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New Yorkers Weigh In On Pennsylvania Law Banning Touching Pregnant Bellies

Pregnant Belly Touching Without Permission Can Result In Harassment Charge In Pa.

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NEW YORK (CBSNewYork) — It happens to pregnant women all the time – well-meaning people reach out to rub their bellies.

As CBS 2’s Alice Gainer reported, it happens in the aisles of the local grocery store, at the mall, and out on the street. But not far away in Pennsylvania, it’s actually illegal.

Some women do not appreciate strangers’ hands on their bellies.

“They are looking, and always they’re trying to touch and trying to feel the baby,” said Yagmur, who is 9 months pregnant.

“A total stranger, I prefer to not,” said Michelle Siqueira, 6 months pregnant. She said a stranger touching her belly makes her uncomfortable.

“It would weird me out,” added Kelly Kloepfer, 6 months pregnant. “I wouldn’t like it at all.”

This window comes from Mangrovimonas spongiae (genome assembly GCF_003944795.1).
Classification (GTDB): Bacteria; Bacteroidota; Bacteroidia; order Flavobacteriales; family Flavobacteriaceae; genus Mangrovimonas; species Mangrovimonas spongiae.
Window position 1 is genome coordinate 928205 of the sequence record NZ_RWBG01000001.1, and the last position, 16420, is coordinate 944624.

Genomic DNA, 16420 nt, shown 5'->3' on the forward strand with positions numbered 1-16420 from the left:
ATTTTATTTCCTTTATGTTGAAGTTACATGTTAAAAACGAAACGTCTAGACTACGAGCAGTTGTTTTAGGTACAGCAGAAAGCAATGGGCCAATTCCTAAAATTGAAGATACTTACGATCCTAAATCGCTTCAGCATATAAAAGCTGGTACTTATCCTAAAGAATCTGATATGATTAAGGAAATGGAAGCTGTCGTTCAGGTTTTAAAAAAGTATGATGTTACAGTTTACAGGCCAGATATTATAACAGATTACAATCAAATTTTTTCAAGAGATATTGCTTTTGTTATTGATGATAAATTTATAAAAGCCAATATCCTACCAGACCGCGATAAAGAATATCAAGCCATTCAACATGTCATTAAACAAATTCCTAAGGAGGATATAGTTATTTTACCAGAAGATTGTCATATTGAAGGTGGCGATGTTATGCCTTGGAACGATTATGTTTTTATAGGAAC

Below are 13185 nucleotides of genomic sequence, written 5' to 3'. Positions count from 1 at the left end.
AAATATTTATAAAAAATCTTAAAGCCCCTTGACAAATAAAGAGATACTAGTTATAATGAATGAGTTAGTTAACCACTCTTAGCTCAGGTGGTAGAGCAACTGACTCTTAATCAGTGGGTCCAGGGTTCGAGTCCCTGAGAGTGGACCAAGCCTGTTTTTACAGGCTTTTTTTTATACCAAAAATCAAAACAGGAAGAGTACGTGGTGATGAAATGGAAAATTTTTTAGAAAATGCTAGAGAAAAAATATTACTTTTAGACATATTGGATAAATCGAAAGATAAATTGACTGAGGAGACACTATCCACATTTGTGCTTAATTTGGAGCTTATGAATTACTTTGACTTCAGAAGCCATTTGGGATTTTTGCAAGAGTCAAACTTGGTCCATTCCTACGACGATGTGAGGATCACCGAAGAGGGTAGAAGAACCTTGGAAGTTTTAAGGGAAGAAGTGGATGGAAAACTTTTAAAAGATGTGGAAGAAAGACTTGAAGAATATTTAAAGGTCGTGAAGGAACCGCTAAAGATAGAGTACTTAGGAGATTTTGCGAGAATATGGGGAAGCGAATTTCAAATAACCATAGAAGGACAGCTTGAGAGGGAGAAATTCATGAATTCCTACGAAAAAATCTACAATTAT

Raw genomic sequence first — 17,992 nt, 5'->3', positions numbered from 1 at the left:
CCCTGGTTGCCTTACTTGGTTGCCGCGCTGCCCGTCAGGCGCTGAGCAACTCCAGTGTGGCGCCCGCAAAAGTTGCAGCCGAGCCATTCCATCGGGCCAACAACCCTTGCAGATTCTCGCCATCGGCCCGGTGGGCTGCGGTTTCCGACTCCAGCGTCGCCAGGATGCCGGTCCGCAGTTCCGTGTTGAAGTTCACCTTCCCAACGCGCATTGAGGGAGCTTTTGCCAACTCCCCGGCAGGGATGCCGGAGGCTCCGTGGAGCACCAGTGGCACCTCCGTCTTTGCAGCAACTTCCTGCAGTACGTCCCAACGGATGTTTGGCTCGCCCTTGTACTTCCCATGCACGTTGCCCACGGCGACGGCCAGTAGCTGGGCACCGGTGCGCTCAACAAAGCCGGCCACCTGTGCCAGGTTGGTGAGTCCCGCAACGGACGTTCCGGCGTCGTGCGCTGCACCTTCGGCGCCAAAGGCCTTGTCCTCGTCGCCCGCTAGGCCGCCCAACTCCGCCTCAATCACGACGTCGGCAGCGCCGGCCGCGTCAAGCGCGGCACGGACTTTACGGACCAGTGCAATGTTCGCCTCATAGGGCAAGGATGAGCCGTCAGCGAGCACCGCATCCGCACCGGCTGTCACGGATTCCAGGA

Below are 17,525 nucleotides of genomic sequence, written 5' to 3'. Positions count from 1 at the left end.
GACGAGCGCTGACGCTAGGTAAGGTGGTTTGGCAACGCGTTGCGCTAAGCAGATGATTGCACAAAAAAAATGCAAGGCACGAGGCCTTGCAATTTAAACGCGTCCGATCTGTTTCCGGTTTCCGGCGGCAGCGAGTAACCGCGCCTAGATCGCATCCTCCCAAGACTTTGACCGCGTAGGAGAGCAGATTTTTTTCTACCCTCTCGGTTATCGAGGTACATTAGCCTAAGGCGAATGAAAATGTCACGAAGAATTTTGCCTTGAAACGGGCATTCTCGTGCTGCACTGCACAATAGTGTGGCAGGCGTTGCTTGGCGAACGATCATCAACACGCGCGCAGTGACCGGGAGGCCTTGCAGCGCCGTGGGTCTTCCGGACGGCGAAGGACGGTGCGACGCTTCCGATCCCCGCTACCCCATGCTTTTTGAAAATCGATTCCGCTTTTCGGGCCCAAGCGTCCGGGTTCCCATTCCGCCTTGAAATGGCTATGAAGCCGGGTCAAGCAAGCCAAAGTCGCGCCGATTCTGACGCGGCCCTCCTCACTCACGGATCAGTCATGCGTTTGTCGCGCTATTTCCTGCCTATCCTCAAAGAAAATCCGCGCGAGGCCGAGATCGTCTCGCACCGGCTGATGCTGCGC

For some, it comes with the territory of pregnancy.

“I’m from Brazil, so this is a common thing that people in Brazil that people that you don’t know can touch your belly,” Siqueira said.

“In Turkey, they say that if you’re touching a pregnant woman, they say that you will get the energy and you will get pregnant too,” added Yagmur.

While many women said they are used to people feeling their pregnant bellies, some said it can be invasive.

But while there are no specific laws to stop a stranger from touching a woman’s belly in New York, women can actually press charges over it in Pennsylvania.

A law against touching pregnant bellies without permission has been on the books for a while in the Keystone State, but has gained attention lately after a man was accused of being a repeat offender. It falls under the state’s harassment law.

Some expectant mothers said the law seemed a bit extreme, and said they did not believe New York needed to pass a similar law.

“I don’t know if I’d actually go through with it, but it would maybe stop people from trying if they knew,” Kloepfer said.

“I mean, it’s a little strange, but I know people are trying to be nice, so it’s OK,” said Rachel Berenbaum, 5 months pregnant.

The women said at the very least, just ask for permission before you reach out.

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